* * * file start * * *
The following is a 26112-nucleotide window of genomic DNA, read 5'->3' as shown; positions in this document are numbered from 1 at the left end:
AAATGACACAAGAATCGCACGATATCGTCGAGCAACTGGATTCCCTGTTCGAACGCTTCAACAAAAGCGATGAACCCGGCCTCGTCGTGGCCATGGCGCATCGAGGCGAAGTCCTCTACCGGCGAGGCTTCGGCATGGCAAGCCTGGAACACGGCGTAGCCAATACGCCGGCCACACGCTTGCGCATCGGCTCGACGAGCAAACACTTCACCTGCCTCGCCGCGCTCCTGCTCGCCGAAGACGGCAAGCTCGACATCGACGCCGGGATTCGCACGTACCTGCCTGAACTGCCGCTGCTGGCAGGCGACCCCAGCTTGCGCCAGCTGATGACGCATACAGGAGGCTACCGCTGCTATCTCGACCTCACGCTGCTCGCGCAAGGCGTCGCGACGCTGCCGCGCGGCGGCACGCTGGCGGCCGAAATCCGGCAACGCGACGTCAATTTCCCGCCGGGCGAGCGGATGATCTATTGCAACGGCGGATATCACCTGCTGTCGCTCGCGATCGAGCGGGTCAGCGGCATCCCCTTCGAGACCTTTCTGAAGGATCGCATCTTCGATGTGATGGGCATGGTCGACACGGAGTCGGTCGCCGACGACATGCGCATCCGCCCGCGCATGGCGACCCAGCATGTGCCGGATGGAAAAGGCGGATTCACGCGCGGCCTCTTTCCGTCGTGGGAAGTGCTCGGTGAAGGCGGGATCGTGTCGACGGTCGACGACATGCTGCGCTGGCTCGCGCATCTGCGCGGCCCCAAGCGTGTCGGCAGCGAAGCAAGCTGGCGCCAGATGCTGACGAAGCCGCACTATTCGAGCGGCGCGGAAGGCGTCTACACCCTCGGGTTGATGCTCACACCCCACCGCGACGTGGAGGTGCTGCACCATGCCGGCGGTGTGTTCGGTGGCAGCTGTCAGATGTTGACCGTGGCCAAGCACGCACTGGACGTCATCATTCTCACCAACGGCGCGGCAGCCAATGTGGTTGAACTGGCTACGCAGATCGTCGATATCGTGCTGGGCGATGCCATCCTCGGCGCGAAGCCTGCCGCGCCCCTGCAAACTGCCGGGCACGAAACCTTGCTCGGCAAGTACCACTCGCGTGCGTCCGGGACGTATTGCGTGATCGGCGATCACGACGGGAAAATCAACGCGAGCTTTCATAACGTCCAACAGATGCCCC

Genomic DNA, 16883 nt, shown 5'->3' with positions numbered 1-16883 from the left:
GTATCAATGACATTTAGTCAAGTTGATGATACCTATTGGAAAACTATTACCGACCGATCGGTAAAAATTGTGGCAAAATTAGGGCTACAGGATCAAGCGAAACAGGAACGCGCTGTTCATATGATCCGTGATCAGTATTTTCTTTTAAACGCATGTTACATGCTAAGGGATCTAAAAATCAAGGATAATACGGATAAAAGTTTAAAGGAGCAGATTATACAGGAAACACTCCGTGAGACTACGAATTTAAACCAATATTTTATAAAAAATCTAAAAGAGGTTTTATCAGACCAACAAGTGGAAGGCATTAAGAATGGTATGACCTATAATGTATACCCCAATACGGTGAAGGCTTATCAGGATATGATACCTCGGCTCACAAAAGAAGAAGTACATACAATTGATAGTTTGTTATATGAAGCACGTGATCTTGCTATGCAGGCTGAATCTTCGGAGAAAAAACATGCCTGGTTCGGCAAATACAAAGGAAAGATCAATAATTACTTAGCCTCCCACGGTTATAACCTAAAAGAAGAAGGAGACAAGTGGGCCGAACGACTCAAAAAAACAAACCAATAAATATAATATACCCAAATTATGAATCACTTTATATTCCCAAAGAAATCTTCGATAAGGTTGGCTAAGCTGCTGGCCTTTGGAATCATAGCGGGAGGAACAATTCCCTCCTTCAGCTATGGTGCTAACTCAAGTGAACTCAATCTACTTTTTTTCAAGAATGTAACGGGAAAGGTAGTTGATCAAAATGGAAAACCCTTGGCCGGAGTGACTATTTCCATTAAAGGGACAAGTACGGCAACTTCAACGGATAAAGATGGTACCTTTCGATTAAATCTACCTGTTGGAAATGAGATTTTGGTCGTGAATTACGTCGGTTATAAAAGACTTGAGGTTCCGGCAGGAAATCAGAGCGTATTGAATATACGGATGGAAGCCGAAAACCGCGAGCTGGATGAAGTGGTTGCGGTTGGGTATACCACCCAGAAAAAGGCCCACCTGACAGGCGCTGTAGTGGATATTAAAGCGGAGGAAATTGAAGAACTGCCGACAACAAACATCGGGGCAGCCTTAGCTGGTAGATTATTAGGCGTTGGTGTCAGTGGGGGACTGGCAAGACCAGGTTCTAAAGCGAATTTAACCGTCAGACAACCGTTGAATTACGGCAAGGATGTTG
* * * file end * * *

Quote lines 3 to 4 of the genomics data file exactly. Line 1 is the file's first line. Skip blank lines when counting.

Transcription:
Genomic DNA, 16883 nt, shown 5'->3' with positions numbered 1-16883 from the left:
GTATCAATGACATTTAGTCAAGTTGATGATACCTATTGGAAAACTATTACCGACCGATCGGTAAAAATTGTGGCAAAATTAGGGCTACAGGATCAAGCGAAACAGGAACGCGCTGTTCATATGATCCGTGATCAGTATTTTCTTTTAAACGCATGTTACATGCTAAGGGATCTAAAAATCAAGGATAATACGGATAAAAGTTTAAAGGAGCAGATTATACAGGAAACACTCCGTGAGACTACGAATTTAAACCAATATTTTATAAAAAATCTAAAAGAGGTTTTATCAGACCAACAAGTGGAAGGCATTAAGAATGGTATGACCTATAATGTATACCCCAATACGGTGAAGGCTTATCAGGATATGATACCTCGGCTCACAAAAGAAGAAGTACATACAATTGATAGTTTGTTATATGAAGCACGTGATCTTGCTATGCAGGCTGAATCTTCGGAGAAAAAACATGCCTGGTTCGGCAAATACAAAGGAAAGATCAATAATTACTTAGCCTCCCACGGTTATAACCTAAAAGAAGAAGGAGACAAGTGGGCCGAACGACTCAAAAAAACAAACCAATAAATATAATATACCCAAATTATGAATCACTTTATATTCCCAAAGAAATCTTCGATAAGGTTGGCTAAGCTGCTGGCCTTTGGAATCATAGCGGGAGGAACAATTCCCTCCTTCAGCTATGGTGCTAACTCAAGTGAACTCAATCTACTTTTTTTCAAGAATGTAACGGGAAAGGTAGTTGATCAAAATGGAAAACCCTTGGCCGGAGTGACTATTTCCATTAAAGGGACAAGTACGGCAACTTCAACGGATAAAGATGGTACCTTTCGATTAAATCTACCTGTTGGAAATGAGATTTTGGTCGTGAATTACGTCGGTTATAAAAGACTTGAGGTTCCGGCAGGAAATCAGAGCGTATTGAATATACGGATGGAAGCCGAAAACCGCGAGCTGGATGAAGTGGTTGCGGTTGGGTATACCACCCAGAAAAAGGCCCACCTGACAGGCGCTGTAGTGGATATTAAAGCGGAGGAAATTGAAGAACTGCCGACAACAAACATCGGGGCAGCCTTAGCTGGTAGATTATTAGGCGTTGGTGTCAGTGGGGGACTGGCAAGACCAGGTTCTAAAGCGAATTTAACCGTCAGACAACCGTTGAATTACGGCAAGGATGTTG